Kong X.,Chinese Academy of Geological Sciences | Bi E.,Water Resources University | Liu F.,Water Resources University | Huang G.,Beijing Academy of Food science | Ma J.,Chinese Academy of Geological Sciences
Environmental Technology (United Kingdom)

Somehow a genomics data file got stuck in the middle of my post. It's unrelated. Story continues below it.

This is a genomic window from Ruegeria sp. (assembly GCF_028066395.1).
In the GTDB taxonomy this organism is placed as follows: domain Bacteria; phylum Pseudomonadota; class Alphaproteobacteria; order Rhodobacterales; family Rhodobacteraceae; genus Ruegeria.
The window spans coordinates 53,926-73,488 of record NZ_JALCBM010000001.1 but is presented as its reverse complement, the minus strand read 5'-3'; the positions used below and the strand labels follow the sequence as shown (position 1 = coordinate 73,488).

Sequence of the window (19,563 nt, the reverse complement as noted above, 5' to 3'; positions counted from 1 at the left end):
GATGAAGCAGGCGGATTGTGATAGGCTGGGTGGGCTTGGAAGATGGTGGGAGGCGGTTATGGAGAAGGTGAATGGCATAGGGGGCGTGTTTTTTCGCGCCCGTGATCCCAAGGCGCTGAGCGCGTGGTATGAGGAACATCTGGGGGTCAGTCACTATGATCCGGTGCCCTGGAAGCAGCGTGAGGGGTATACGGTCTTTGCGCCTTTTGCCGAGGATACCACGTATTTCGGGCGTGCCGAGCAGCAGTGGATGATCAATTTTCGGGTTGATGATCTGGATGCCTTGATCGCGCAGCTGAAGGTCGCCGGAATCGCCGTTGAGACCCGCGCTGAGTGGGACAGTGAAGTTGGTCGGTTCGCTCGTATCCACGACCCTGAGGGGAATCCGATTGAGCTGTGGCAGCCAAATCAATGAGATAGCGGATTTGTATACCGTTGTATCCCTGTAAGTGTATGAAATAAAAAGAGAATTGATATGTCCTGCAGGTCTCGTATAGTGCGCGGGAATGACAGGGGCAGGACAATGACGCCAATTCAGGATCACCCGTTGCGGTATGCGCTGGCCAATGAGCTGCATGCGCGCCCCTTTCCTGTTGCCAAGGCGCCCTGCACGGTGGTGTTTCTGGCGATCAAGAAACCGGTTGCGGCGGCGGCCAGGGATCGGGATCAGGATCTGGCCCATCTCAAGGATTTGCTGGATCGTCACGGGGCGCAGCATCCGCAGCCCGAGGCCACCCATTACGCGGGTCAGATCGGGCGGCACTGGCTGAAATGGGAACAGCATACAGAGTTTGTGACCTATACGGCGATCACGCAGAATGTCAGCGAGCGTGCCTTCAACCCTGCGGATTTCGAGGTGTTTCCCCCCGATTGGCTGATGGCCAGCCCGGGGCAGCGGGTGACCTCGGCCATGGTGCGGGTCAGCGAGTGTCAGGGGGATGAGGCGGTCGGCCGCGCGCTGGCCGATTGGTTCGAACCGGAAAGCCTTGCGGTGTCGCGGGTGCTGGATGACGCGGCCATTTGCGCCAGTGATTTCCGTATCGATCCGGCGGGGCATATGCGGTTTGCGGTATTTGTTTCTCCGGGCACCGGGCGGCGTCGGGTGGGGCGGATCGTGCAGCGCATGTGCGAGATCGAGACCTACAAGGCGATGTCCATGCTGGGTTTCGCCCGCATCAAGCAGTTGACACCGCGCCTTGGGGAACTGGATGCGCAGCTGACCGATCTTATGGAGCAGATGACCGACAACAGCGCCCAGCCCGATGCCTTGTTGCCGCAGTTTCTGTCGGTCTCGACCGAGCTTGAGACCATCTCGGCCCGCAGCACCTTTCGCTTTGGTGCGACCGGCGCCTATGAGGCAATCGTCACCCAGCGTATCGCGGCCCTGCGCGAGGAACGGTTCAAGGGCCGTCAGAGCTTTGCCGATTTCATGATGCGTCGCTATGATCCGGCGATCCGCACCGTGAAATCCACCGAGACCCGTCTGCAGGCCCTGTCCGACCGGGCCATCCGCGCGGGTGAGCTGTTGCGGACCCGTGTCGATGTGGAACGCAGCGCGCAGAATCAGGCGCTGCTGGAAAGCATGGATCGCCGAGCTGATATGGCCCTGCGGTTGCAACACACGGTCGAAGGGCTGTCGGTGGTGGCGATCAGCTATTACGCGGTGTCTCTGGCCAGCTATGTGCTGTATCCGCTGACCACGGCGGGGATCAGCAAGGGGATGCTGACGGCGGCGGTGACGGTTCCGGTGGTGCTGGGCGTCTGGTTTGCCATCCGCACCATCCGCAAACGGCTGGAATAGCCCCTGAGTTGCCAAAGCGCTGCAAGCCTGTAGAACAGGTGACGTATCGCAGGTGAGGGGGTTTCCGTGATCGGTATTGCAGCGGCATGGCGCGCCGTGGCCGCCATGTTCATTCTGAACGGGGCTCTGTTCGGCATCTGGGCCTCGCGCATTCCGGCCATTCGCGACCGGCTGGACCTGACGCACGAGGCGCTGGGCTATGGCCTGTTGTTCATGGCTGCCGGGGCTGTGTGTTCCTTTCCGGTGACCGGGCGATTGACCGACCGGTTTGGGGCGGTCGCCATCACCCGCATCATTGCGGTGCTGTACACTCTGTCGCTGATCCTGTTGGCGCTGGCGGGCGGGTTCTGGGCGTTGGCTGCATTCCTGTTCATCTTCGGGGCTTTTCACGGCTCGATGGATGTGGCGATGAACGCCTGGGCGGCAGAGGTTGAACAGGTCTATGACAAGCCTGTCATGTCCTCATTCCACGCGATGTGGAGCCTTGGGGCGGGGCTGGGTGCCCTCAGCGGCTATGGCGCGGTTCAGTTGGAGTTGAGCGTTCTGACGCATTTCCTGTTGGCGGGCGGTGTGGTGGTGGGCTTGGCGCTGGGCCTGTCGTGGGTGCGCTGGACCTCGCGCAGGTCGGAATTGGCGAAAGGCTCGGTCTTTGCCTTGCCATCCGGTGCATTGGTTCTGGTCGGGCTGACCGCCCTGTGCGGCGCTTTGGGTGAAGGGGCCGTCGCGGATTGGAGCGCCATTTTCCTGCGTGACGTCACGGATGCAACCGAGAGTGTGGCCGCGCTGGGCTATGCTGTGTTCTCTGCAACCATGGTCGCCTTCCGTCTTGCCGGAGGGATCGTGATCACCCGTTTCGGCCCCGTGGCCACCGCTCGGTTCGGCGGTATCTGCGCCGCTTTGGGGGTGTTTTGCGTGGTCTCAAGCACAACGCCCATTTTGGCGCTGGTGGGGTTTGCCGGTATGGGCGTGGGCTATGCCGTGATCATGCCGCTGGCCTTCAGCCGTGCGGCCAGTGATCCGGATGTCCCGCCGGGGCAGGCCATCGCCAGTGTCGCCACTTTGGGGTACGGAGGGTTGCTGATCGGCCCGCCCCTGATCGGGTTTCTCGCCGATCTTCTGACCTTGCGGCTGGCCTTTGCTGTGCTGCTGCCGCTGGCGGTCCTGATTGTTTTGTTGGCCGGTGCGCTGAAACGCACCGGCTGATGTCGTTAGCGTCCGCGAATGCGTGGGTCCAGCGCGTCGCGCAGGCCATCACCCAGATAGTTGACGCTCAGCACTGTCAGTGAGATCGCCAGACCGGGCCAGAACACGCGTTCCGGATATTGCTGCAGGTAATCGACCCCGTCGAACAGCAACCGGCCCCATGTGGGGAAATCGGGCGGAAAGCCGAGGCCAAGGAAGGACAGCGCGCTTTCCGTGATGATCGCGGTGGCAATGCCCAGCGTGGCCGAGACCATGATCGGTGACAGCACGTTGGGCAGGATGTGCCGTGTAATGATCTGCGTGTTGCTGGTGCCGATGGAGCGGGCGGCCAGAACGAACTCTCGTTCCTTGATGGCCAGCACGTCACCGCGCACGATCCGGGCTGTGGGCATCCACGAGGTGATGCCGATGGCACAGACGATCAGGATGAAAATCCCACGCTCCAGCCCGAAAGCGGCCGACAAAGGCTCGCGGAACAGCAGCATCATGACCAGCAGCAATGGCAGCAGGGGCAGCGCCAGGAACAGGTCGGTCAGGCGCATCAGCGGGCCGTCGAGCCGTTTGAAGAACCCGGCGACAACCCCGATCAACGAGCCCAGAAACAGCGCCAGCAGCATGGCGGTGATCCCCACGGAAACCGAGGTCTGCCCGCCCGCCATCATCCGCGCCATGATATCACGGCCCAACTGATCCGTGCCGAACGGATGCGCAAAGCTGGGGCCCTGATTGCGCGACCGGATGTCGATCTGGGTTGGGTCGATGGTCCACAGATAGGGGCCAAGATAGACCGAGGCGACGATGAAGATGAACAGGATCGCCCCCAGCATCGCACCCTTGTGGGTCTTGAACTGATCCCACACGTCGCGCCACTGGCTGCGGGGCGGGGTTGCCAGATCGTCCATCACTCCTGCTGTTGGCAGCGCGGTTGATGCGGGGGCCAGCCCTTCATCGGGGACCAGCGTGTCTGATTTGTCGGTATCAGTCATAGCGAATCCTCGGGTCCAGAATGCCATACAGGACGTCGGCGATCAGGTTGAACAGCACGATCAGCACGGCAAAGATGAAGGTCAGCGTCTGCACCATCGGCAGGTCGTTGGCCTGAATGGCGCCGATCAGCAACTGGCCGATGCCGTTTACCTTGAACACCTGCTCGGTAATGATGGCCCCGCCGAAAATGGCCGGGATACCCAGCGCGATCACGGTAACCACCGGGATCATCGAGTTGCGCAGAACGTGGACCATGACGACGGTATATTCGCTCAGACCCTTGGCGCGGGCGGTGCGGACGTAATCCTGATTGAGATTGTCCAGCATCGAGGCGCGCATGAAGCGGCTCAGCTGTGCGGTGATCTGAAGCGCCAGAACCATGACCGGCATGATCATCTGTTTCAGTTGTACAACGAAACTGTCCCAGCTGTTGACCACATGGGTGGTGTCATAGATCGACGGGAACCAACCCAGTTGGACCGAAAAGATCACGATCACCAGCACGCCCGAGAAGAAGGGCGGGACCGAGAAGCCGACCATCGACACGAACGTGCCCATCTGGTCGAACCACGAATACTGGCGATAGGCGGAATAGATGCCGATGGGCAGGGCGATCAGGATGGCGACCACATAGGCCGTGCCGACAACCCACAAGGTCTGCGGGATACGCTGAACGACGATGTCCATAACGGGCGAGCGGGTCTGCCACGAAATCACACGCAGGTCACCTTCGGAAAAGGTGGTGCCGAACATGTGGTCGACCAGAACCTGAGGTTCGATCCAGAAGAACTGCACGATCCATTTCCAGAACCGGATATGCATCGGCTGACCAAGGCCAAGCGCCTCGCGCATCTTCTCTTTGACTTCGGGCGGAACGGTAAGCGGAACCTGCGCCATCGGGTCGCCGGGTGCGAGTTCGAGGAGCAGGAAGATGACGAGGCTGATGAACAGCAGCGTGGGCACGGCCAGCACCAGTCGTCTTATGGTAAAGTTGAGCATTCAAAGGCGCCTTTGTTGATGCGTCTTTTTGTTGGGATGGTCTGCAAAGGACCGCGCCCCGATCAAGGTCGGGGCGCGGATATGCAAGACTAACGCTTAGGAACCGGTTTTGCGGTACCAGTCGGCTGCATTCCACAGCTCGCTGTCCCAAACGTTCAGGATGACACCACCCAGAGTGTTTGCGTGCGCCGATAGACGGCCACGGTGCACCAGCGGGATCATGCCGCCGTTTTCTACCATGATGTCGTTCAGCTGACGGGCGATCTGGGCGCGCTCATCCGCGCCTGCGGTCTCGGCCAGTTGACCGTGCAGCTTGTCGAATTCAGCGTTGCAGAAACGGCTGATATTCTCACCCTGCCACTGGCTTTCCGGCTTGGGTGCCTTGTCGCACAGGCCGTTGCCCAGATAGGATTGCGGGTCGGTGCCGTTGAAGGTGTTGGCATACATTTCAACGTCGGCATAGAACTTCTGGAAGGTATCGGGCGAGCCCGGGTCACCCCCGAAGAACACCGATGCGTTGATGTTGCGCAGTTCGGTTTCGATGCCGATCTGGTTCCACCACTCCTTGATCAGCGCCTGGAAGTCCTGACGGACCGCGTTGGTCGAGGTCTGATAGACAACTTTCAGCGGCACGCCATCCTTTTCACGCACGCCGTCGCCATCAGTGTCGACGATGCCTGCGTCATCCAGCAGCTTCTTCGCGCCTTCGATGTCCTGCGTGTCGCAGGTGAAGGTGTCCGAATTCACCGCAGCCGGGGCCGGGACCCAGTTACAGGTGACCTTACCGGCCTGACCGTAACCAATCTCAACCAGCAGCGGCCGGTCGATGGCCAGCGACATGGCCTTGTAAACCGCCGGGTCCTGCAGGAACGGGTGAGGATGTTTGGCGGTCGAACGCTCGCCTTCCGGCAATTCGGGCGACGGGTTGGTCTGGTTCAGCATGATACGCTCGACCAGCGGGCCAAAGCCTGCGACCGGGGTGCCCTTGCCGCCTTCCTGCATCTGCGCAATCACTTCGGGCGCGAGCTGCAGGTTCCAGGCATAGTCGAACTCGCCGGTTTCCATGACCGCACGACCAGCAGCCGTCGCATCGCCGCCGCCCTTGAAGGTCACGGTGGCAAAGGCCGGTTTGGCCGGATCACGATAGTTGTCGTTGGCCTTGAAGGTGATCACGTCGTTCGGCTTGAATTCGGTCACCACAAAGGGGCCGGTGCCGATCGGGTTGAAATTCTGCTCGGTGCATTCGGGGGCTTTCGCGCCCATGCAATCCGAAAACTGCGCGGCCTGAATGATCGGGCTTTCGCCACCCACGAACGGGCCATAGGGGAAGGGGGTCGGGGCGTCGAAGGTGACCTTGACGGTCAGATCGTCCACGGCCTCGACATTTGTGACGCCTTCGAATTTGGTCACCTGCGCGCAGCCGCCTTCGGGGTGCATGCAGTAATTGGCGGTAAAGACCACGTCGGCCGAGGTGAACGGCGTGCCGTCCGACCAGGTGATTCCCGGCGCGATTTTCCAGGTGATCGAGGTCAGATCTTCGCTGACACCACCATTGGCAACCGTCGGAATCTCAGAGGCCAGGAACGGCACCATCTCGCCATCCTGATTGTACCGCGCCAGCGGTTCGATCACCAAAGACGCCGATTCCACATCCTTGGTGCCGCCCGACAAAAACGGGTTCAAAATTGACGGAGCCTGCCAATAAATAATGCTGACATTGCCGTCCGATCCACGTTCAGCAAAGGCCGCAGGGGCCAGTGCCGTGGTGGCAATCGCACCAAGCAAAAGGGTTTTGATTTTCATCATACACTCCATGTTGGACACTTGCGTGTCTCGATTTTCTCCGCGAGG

In order to remediate ammonium contaminated groundwater, an innovative multimedia permeable reactive barrier (M-PRB) was proposed, which consisted of sequential columns combining oxygen releasing compound (ORC), zeolite, spongy iron and pine bark in the laboratory scale. Results showed that both ammonium and nitrate could be reduced to levels below the regulatory discharge limits through ion exchange and microbial degradation (nitrification and denitrification) in different compartments of the M-PRB system. The concentration of dissolved oxygen (DO) increased from 2 to above 20mg/L after the simulated groundwater flowed through the oxygen releasing column packed with ORC, demonstrating that ORC could supply sufficient oxygen for subsequent microbial nitrification. Ammonium was efficiently removed from about 10 to below 0.5mgN/L in the aerobic reaction column which was filled with biological zeolite. After 54 operating days, more than 70% ammonium could be removed by microbial nitrification in the aerobic reaction column, indicating that the combined use of ion exchange and nitrication by biological zeolite could ensure high and sustainable ammonium removal efficiency. To avoid the second pollution of nitrate produced by the former nitrification, spongy iron and pine bark were used to remove oxygen and supply organic carbon for heterotrophic denitrification in the oxygen removal column and anaerobic reaction column separately. The concentration of nitrate decreased from 14 to below 5mgN/L through spongy iron-based chemical reduction and microbial denitrification. © 2014 Taylor & Francis. Source